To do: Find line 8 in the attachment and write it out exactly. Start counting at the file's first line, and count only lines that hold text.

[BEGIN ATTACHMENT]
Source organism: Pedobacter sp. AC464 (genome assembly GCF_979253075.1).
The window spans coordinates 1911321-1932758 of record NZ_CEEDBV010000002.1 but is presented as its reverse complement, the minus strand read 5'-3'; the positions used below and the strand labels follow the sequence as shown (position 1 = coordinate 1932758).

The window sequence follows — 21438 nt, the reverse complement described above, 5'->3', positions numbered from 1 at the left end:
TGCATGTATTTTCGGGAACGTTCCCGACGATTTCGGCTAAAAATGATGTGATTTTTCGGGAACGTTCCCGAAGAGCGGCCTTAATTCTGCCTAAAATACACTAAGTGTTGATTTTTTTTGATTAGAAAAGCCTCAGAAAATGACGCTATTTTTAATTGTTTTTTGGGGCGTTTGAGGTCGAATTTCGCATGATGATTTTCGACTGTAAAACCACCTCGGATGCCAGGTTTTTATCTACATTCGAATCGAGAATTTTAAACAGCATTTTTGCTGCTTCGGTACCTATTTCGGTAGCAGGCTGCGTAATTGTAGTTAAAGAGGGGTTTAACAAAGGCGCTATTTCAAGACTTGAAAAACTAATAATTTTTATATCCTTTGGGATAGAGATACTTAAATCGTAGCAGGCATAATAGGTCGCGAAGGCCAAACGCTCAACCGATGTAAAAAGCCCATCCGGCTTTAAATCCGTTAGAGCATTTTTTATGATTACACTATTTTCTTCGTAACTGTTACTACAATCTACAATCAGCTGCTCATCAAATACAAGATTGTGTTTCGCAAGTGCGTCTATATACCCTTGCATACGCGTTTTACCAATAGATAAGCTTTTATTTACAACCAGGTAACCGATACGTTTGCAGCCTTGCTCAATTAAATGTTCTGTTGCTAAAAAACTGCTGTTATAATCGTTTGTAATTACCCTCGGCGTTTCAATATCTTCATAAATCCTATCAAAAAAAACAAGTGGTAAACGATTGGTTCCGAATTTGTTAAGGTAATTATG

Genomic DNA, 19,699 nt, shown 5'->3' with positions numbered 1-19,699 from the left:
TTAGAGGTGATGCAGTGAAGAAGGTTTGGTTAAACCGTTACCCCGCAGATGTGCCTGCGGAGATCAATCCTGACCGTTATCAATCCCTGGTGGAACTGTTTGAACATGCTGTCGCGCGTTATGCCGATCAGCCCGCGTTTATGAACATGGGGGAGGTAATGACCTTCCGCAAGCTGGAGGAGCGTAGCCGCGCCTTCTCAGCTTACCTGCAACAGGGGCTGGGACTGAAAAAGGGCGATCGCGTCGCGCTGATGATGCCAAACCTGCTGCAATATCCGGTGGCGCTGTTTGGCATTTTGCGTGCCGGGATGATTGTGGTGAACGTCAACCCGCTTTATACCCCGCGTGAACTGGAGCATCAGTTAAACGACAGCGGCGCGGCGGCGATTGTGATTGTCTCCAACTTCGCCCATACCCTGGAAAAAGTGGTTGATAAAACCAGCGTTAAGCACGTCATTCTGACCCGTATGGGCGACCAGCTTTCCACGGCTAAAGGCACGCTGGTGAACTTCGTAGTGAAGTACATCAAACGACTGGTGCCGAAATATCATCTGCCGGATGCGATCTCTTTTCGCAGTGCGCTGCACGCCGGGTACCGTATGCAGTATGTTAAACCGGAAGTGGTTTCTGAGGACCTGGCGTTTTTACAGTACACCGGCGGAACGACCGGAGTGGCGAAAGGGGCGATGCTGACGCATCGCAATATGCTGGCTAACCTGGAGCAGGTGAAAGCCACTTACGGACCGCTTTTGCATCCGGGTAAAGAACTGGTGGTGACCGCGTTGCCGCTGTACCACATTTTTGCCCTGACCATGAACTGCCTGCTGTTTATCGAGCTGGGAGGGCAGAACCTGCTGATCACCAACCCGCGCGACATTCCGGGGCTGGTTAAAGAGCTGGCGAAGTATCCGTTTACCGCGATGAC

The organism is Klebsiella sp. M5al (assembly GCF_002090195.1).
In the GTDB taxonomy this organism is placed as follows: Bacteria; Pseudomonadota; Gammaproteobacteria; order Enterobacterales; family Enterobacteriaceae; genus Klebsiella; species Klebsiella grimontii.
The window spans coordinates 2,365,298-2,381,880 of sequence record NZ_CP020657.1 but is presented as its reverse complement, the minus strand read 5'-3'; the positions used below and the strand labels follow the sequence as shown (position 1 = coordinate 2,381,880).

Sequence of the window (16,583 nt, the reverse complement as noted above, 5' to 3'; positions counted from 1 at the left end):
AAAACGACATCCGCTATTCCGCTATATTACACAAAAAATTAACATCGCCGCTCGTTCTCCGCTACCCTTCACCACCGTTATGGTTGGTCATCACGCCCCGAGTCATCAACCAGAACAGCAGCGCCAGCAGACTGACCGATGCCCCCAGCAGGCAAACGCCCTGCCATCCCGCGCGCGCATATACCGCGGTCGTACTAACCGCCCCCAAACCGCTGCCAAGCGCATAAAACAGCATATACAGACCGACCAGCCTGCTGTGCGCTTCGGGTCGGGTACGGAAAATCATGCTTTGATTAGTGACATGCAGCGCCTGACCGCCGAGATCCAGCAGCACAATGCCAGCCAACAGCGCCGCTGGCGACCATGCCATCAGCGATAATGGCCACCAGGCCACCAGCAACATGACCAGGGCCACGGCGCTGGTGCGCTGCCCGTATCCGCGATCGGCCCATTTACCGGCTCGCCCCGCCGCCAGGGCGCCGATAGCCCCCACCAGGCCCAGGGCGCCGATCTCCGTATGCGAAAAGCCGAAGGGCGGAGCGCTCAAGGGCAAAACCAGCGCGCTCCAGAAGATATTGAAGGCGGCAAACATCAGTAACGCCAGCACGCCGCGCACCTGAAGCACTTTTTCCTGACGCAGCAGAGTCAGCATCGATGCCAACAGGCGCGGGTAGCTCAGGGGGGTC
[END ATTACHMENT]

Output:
In the GTDB taxonomy this organism is placed as follows: Bacteria; Pseudomonadota; Gammaproteobacteria; order Enterobacterales; family Enterobacteriaceae; genus Klebsiella; species Klebsiella grimontii.